Canada in the face of war and international security crisis – Polish article

Piotr Oleksy, University of Poznan,  wrote an article  on” Canada in the face of war and international security crisis” for the Central Europe Institute  –


“Canada is one of the most important actors supporting Ukraine in its defence war against Russia. The current crisis is prompting this country to become more involved in shaping the international order. Increased activity and changes in foreign policy are evident on three levels – military, trade and energy. Increased Canadian activity on the international stage will be a positive development for Ukraine and the entire Central and Eastern European region.

Financial, arms and political support for Ukraine. Canada is in third place among the contributors to Ukraine’s budget. According to data from the Ukrainian Ministry of Finance on 4 October 2022, the amount of this support was US$1.521 billion – only the EU (US$2.908 billion) and the US (US$8.49 billion) contributed more. This financial assistance began even before the Russian invasion. In January and February 2022, Canada provided Ukraine with a low-interest loan worth a total of 770 million Canadian dollars (CAD) to support economic reforms and development projects. Already after the invasion began, the Canadian government increased humanitarian spending by CAD 30 million (from 95 million to 125 million). Canada then transferred funds to a special account for Ukraine, managed by the International Monetary Fund (IMF). These totalled w1.2 billion CAD. The final tranche of CAD 348 million, transferred in August 2022, was directed towards the purchase of fuel for the upcoming heating season. Additionally, on 28 October 2022, Prime Minister Justin Trudeau announced the issuance of special Ukraine Sovereignty Bonds. The proceeds will be transferred to the IMF for payments to Ukrainian pensioners and the purchase of heating fuel.

Canadian support for the Ukrainian military was also in place even before the Russian invasion. On 14 February 2022, the first tranche of offensive weapons, worth CAD 7.8 million, was handed over. This package included pistols, rifles and ammunition. In the months that followed, the scale of this assistance increased significantly, with CAD 500 million committed in April 2022 and a further CAD 47 million in October. Equipment donated included parts for M777 howitzers, lightly armoured LAVs and uniforms and winter gear. A training programme for the Ukrainian army, jointly implemented with the UK on its territory, was also resumed. The transfer of a further CAD 500 billion to support the Ukrainian army was announced by Prime Minister Justin Trudeau on 14 November 2022.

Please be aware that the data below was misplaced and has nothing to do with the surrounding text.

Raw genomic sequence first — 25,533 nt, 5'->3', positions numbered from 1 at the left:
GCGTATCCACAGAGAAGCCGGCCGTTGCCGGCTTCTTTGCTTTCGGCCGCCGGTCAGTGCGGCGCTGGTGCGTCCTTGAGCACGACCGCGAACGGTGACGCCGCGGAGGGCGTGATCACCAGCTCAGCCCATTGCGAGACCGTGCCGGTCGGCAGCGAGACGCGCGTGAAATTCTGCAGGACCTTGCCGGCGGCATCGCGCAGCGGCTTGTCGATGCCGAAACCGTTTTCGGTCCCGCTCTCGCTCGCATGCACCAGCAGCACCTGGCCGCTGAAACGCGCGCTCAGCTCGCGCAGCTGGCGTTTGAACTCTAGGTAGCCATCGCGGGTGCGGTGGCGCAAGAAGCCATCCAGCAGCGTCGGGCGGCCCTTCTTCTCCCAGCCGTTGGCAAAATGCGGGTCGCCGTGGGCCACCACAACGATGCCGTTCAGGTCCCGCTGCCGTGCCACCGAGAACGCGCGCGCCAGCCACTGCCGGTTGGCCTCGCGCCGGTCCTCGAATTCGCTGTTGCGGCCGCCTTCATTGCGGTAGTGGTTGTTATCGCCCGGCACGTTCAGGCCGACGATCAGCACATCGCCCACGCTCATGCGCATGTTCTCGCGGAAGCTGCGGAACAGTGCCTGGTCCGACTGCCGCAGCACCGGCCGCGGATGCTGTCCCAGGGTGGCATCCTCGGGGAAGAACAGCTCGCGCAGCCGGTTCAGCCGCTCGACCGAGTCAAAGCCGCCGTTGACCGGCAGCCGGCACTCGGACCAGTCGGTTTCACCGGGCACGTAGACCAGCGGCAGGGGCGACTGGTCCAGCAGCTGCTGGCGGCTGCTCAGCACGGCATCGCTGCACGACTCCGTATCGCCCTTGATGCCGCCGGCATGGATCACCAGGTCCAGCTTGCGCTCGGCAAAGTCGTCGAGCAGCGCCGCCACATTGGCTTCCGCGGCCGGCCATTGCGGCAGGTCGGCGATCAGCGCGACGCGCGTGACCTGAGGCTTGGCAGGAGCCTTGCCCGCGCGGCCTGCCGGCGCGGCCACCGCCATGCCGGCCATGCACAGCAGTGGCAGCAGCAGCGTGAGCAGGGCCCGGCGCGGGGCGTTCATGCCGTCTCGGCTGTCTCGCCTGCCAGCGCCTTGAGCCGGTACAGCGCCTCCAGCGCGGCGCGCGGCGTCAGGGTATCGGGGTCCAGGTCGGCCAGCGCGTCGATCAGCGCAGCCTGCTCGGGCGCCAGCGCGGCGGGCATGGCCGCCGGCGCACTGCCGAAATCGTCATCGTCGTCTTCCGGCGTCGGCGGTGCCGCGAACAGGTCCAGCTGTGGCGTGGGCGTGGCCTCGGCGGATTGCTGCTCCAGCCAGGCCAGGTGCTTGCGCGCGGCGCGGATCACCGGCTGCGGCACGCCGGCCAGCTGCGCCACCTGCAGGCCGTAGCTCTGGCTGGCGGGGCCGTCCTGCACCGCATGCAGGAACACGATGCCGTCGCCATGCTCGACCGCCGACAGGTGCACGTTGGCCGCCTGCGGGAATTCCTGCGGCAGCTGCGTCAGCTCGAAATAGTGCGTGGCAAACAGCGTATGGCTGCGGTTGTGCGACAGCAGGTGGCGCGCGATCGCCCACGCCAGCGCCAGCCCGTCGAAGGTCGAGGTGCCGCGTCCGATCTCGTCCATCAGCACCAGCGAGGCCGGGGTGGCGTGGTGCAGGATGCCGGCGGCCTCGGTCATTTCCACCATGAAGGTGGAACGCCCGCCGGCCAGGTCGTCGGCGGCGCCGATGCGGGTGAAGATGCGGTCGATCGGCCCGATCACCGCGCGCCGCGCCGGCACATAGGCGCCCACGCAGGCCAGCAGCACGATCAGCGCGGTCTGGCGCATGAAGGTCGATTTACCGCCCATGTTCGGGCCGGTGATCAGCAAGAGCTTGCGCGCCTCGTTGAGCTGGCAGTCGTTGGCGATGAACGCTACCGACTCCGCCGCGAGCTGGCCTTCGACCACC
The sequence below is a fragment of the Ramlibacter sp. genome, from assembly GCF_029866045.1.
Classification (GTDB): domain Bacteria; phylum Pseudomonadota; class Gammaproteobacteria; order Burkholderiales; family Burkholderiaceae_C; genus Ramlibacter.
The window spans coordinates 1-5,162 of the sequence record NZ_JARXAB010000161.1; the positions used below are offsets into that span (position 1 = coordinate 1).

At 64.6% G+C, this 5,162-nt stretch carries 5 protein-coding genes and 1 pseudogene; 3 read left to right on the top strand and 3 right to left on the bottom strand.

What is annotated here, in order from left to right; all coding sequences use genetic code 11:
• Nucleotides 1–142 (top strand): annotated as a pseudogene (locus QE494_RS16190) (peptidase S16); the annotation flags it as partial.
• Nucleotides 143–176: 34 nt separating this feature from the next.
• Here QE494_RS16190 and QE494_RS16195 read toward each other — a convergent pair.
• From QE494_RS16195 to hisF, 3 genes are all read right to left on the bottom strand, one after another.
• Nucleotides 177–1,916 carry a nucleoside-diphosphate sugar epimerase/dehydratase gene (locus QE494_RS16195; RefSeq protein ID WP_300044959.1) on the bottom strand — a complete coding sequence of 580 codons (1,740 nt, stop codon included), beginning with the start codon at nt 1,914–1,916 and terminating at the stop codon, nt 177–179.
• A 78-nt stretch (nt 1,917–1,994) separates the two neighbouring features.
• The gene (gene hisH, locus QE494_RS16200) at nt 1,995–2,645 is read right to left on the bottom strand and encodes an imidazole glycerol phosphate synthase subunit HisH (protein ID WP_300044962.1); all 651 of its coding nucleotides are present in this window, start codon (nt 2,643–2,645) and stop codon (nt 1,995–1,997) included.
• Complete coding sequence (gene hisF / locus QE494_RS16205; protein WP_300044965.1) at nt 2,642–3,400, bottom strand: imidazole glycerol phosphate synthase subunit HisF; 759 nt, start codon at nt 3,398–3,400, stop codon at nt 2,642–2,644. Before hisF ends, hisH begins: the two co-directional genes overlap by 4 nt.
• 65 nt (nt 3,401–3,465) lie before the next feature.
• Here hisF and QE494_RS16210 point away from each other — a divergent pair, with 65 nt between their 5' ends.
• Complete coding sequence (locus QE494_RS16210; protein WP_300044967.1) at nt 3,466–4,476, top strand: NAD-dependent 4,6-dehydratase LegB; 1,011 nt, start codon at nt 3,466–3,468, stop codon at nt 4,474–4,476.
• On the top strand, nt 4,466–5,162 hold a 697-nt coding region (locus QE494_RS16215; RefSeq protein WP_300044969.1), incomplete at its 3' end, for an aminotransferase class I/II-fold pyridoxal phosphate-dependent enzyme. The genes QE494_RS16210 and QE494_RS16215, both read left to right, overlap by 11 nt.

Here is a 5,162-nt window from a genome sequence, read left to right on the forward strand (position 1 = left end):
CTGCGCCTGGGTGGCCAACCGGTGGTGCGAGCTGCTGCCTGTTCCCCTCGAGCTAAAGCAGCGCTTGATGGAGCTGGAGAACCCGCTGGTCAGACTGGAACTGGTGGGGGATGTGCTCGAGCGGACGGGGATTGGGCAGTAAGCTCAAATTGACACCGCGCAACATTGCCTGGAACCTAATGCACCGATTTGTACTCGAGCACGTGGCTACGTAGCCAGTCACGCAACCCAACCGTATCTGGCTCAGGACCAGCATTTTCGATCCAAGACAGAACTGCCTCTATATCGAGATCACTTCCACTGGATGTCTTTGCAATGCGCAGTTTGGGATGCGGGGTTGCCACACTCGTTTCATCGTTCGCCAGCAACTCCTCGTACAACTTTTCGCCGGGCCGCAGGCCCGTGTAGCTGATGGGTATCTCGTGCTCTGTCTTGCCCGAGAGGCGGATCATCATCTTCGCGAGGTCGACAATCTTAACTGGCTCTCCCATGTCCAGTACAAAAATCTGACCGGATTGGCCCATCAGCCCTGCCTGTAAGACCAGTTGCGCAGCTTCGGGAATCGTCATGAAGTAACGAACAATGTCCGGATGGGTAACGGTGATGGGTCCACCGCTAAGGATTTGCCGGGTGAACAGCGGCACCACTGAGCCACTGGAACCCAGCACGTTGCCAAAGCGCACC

Canada also unequivocally supports Ukraine internationally, advocating a tough policy towards Russia and the imposition of sanctions on the country. These actions were already clearly evident after 2014. In contrast, after the Russian invasion in February 2022. Canada was the first to revoke the MFN clause for Russia and Belarus, which resulted in the imposition of tariffs of 35% on imports from these countries. Canada joined in with economic, banking and personnel sanctions, as well as a ban on ship berthing and airspace closures for airlines. Russian oil imports have also been banned. In recent weeks, Canada has been regularly expanding the list of individuals and entities subject to sanctions: at the end of October, 35 individuals on the board of Russian energy companies, including Gazprom and Gazprom group companies, and six Russian energy sector companies were included, and on 14 November, a further 23 individuals associated with the Russian judiciary, prosecution, police, prisons and law enforcement agencies were included.